• A Santa Fe Prep School trio won the Agent-Based Modeling Award for their project, “Emergency Egress in the Case of a Fire.”
  • Centennial High School in Las Cruces received the Community Impact Award for their project, “Build a Better Bus Route.”
  • Melrose High School’s Randall Rush received the New Mexico EPSCoR Climate Change/Water Resources award for his project, “9,000,000,000.”
  • Down to Earth School won the Magellan Award for navigating new waters for their project, “Predator Mayhem.”
  • Human-Computer Interaction, a new award, was given to a Los Alamos Middle School team for their project, “Headtracking: Controlling your Computer with your Head.”
  • A Jackson Middle School team in Albuquerque received an award for modeling an ecosystem.
  • A Los Alamos High School team won the CHECS Research Team Award for their project, “Lowrider to Flowrider Vehicle Aerodynamics and Aeromodding.”
  • Sara Hartse of Desert Academy in Santa Fe and Rachel Robey of Los Alamos High School received the Women in Science and Engineering Award for their community involvement with younger students and presentations about computing. Twelve girls from schools around the state were recognized for their computing achievements, information technology aptitude, leadership ability and academic achievements by the National Center for Women and Information Technology.
  • Desert Academy received the Programming Innovation Award in Python for their project, “Comparison of Optimization Techniques for Road Networks.”
  • Stephen Chen of Los Alamos Middle School won the NetLogo and Sen. Martin Henrich Middle School award for “A Two-Step Policy Approach used in Cloud Web Service Scheduling Problems.”
  • Teacher Recognition Awards were given to Janice Portillo of Edgewood Middle School, and Melody Hagaman of Centennial High, while Teri Roberts of Los Alamos’ Data and IT Quality Management Group received a Service award for her more than a dozen years volunteering in the Supercomputing Challenge.

Read all the student reports online.

More than $49,000 in individual scholarships were awarded on Tuesday, including $28,000 from the Laboratory’s Computer, Computational, and Statistical Sciences Division and Los Alamos National Security, LLC, which operates the Laboratory. Five students and their teachers also received $100 door prizes in random drawings.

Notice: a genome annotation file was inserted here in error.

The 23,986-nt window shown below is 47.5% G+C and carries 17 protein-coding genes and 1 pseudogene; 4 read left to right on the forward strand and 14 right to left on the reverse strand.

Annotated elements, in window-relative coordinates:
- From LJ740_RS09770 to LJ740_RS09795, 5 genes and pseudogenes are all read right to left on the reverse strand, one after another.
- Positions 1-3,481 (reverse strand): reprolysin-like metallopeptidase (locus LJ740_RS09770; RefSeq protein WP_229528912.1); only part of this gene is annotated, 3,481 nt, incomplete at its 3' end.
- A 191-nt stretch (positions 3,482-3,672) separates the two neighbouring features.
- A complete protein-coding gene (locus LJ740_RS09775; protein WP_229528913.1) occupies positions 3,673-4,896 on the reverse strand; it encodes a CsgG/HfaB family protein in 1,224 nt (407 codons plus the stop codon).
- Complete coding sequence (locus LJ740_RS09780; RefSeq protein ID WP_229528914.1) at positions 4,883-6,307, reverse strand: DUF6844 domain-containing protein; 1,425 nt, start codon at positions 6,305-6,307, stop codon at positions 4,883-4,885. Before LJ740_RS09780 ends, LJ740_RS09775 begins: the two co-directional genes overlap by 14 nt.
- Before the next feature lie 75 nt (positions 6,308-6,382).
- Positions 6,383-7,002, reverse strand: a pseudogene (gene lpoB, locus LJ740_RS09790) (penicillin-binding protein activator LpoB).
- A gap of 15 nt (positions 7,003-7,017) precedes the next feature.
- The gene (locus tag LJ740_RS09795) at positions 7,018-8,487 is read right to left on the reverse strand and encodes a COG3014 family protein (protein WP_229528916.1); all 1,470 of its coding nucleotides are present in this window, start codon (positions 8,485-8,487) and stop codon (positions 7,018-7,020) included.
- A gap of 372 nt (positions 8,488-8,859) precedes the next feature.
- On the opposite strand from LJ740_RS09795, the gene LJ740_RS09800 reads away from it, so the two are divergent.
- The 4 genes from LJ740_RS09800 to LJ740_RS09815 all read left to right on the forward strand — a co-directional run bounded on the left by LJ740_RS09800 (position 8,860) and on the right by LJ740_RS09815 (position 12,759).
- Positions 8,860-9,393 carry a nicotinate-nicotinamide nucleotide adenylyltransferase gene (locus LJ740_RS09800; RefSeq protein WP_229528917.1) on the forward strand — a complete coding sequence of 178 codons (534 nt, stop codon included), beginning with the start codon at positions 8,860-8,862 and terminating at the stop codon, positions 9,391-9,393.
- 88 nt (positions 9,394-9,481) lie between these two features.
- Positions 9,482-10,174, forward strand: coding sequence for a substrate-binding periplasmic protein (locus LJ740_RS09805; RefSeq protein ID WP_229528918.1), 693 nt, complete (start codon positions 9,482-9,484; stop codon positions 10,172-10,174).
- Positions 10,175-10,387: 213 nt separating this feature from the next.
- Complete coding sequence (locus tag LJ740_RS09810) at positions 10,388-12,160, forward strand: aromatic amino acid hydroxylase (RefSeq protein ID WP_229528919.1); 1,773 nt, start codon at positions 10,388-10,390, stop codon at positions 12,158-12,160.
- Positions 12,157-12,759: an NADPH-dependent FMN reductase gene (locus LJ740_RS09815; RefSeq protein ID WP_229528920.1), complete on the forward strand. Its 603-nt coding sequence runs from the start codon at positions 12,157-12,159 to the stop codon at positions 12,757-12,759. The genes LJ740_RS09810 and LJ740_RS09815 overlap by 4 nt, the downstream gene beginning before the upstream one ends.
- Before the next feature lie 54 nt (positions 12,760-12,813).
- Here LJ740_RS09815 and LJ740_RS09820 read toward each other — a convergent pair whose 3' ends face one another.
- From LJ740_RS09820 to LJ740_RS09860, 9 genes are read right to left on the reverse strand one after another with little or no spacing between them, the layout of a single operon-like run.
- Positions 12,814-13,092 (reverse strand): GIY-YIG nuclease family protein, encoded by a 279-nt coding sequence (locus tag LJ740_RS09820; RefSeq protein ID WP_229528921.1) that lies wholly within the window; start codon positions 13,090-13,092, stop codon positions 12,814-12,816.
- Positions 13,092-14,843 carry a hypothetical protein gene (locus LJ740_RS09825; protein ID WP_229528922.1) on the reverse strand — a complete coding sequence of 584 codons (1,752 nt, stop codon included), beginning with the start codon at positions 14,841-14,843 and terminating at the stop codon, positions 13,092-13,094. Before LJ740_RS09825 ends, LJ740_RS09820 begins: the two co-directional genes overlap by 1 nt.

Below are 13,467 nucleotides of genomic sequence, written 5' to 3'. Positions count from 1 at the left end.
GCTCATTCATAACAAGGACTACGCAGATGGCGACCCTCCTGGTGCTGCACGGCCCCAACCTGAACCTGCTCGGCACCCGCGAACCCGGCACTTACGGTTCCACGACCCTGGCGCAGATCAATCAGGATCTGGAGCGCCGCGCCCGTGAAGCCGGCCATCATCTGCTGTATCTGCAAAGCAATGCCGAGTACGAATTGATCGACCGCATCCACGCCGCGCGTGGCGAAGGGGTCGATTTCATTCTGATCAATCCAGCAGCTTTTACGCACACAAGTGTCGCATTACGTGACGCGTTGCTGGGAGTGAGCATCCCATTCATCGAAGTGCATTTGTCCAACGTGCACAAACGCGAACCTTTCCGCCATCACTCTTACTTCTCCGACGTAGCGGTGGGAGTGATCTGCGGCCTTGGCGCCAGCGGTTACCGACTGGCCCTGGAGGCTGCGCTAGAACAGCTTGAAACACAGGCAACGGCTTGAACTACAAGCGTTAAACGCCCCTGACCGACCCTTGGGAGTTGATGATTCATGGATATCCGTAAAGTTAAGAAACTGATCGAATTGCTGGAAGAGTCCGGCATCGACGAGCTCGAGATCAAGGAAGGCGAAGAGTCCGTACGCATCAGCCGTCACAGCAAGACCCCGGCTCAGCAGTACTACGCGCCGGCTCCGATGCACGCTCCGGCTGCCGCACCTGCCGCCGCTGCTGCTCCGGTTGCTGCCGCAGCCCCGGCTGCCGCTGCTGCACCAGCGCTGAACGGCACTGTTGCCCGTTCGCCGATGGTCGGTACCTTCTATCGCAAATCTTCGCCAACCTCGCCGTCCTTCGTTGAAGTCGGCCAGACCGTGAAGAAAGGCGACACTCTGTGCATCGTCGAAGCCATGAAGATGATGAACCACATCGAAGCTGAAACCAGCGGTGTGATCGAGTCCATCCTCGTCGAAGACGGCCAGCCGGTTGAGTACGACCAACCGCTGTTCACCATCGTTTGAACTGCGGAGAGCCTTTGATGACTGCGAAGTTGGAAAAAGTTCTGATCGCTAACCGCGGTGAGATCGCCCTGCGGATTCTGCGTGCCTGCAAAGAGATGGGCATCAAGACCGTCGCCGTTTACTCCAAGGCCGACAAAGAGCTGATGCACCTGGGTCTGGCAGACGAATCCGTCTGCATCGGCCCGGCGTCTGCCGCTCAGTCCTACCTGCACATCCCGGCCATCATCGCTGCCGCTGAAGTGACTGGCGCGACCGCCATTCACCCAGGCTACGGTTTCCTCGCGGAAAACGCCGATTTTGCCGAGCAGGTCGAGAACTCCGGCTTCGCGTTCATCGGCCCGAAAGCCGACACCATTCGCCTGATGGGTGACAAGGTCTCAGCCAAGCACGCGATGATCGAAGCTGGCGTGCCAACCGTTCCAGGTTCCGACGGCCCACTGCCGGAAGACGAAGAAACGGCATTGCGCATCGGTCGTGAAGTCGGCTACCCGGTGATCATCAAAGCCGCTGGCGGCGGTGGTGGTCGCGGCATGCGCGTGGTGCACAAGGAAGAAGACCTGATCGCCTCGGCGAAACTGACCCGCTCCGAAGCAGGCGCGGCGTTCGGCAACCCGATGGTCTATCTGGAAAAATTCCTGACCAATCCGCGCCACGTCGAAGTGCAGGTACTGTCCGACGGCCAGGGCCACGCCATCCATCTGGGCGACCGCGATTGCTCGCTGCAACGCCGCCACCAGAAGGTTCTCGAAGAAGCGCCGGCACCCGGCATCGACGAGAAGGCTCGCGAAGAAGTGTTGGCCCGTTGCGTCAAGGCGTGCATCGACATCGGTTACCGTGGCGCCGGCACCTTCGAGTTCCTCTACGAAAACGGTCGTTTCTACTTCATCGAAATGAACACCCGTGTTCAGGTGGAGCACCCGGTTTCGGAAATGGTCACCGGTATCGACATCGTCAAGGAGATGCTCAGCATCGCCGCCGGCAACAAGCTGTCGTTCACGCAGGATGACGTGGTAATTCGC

The Supercomputing Challenge is sponsored by Los Alamos and Sandia national laboratories and Los Alamos National Security, LLC.

Educational partners include The Center for Connected Learning/NetLogo, CHECS, Eastern New Mexico University, MIT StarLogo, New Mexico Computing Applications Center, New Mexico EPSCoR, New Mexico Highlands University, New Mexico Institute of Mining and Technology, Northern New Mexico College, New Mexico Public Education Department, New Mexico State University, San Juan College, Santa Fe Community College, Santa Fe Institute, the University of New Mexico and the UNM Center for Advanced Research Computing, and NMSU-Doña Ana Community College.

Commercial partners are Lockheed Martin, Los Alamos National Laboratory Foundation, Abba Technologies/SGI, Google, The Math Works, Vandyke Software Inc., Gulfstream Group and bigbyte.cc, Technology Integration Group, Qforma, PY Multimedia Services, CAaNES, Cray Inc., Fourth Watch Software, New Mexico Technology Council and Redfish Group.

About Los Alamos National Laboratory

Los Alamos National Laboratory, a multidisciplinary research institution engaged in strategic science on behalf of national security, is operated by Los Alamos National Security, LLC, a team composed of Bechtel National, the University of California, The Babcock & Wilcox Company, and URS for the Department of Energy's National Nuclear Security Administration.

Los Alamos enhances national security by ensuring the safety and reliability of the U.S. nuclear stockpile, developing technologies to reduce threats from weapons of mass destruction, and solving problems related to energy, environment, infrastructure, health, and global security concerns.